The automatic transfer switch in your inverter–charger is like having automatic overdraft protection on your checking account. It will keep your devices operating as long as sufficient battery energy is available. Be aware of your system's limits. Within milliseconds of shore power turning off, your inverter will quietly commence whatever work the shore power was performing.

If you have no other alternative charging source and no automatic generator start module, you might only discover shore power had not been working when one electric device or another fails to work or unexpectedly stops. Your refrigerator might still be cold, but you could find your batteries are deeply discharged. When you establish the specifications for your system, keep in mind whether you will manage your power requirements and actively monitor your system, or whether you require a system that works without intervention. back to top

Do you offer discounts from the MSRPs shown in your price list?

Yes. We offer volume discounts to preferred distributors. Contact us for detailed information. back to top

What are the product warranty details?

The standard Magnum Energy® factory warranty of two years on inverters and inverter–chargers is included with each unit. Accessory equipment comes with a one year warranty. Statement of warranty is included in the owner's manual for the device. Please see the inverter documents section for your product's manual. back to top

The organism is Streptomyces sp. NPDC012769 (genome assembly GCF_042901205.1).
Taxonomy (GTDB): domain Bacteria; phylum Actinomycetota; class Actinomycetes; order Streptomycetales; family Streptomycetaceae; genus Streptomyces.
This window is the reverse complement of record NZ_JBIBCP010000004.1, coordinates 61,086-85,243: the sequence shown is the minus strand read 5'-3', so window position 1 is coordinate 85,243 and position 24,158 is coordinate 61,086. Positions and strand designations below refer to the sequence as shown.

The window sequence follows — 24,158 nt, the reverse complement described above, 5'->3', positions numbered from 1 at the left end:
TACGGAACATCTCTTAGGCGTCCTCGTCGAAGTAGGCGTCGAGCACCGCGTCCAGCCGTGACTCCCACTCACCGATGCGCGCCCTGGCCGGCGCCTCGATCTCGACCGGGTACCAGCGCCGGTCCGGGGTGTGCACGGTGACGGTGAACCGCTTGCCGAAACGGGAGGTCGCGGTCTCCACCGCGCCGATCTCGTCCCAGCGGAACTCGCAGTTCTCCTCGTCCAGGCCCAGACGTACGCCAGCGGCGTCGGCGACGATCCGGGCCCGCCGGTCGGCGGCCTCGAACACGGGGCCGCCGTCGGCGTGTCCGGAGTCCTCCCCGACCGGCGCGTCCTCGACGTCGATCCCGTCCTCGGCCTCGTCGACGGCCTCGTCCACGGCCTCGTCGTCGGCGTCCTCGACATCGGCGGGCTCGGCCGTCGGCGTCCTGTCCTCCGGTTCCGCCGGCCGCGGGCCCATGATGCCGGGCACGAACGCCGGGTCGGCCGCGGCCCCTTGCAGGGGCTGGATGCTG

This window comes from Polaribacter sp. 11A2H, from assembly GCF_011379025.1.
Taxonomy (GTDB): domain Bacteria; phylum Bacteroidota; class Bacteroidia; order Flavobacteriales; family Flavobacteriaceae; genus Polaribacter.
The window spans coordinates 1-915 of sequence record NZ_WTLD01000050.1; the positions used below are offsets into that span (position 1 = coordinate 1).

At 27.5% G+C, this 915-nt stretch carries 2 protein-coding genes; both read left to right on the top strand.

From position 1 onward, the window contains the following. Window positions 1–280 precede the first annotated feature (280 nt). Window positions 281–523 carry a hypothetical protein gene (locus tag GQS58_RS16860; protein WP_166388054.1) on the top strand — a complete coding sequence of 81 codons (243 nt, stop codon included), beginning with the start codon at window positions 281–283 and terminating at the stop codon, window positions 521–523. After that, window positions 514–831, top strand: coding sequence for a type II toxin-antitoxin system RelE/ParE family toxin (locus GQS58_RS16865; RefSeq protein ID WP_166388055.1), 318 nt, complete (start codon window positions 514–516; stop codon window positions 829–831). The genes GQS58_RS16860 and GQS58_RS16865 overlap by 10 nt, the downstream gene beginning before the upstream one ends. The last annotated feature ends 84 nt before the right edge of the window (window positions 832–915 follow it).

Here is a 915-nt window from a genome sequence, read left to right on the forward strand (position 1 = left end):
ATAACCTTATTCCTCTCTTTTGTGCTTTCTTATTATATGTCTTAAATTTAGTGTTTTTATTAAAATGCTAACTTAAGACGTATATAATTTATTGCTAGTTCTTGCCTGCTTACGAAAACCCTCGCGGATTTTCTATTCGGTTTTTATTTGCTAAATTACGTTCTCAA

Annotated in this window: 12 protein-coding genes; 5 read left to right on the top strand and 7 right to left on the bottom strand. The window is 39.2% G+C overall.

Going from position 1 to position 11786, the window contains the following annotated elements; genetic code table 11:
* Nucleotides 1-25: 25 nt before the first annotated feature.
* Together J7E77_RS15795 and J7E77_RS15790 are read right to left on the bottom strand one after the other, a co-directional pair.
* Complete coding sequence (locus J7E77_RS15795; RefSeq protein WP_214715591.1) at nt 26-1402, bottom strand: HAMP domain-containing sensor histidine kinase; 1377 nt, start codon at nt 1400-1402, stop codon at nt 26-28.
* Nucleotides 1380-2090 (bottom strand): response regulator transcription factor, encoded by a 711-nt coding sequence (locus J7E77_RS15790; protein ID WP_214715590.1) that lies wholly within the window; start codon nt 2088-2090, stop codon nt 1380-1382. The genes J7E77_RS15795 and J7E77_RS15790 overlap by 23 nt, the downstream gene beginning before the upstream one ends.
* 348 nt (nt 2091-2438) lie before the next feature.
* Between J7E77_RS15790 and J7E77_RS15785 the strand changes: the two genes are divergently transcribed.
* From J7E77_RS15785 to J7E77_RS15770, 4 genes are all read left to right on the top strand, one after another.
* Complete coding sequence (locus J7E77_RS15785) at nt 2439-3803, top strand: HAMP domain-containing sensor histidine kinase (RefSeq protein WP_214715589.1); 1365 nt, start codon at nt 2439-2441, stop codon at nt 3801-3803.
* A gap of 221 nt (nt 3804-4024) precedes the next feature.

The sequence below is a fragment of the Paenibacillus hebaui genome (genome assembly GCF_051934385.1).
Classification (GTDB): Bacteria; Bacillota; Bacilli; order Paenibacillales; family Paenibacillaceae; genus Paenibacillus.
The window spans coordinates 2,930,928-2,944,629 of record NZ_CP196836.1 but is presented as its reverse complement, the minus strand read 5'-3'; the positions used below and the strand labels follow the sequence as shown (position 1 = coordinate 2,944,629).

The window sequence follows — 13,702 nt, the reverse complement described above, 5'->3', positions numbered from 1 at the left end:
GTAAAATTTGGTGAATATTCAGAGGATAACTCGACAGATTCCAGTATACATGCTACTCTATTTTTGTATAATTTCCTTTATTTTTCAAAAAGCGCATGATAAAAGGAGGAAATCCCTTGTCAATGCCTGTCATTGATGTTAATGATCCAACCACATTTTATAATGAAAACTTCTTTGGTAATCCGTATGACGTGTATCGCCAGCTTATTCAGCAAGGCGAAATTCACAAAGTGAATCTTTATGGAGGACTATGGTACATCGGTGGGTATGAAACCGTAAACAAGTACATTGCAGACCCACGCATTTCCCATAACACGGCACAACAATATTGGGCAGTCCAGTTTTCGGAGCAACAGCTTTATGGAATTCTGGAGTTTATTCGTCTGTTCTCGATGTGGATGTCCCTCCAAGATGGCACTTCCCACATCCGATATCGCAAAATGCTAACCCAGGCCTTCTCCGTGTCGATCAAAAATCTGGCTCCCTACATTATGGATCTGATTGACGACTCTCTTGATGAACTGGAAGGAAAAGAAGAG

Is technical support available?

Magnum Energy® offers direct factory technical support by telephone as covered in each product manual. For preferred distributors, Magnum Energy® offers password protected web access support. back to top

Can you explain Magnum Energy® inverter model numbers?

Magnum Energy® inverter model numbers generally follow a format which incorporates the inverter's main features. Learn about Magnum Energy's model numbers. back to top

Where may I find the owner's manual for my inverter?

Click to owner's manuals for all Magnum Energy® products. You will need JavaScript enabled on your computer. back to top

What is a solar panel?

Solar panels are comprised of numerous solar cells, also called photoelectric cells or photovoltaic cells. These cells are photodiodes, a type of photodetector which converts light energy into electric energy by means of the photovoltaic effect discovered in 1839. For his 1905 description of the photovoltaic effect, Albert Einstein won the 1921 Nobel Prize in Physics. The photovoltaic effect is exhibited by some materials when exposed to light. In general terms, light creates voltage between two electrodes connected to such semiconductors.

Solar cells are grouped into modules, called solar panels, which can generate significant voltage. A number of semiconductor materials actually exhibit some photovoltaic property. This property may be counter–productive in some electronic devices, which is one reason many devices are housed in opaque containers. Solar panels generate DC electric energy which inverters can then convert into AC electricity to power devices. back to top

Do these solar panels have built–in inverters?

Mage® Solar PV modules do not have built–in inverters. They are designed to be connected to a free–standing inverter such as those produced by Magnum Energy, Inc. back to top

What are your payment terms?

We accept ACH, Wire Transfer, or Letter of Credit. No credit cards or checks are accepted. back to top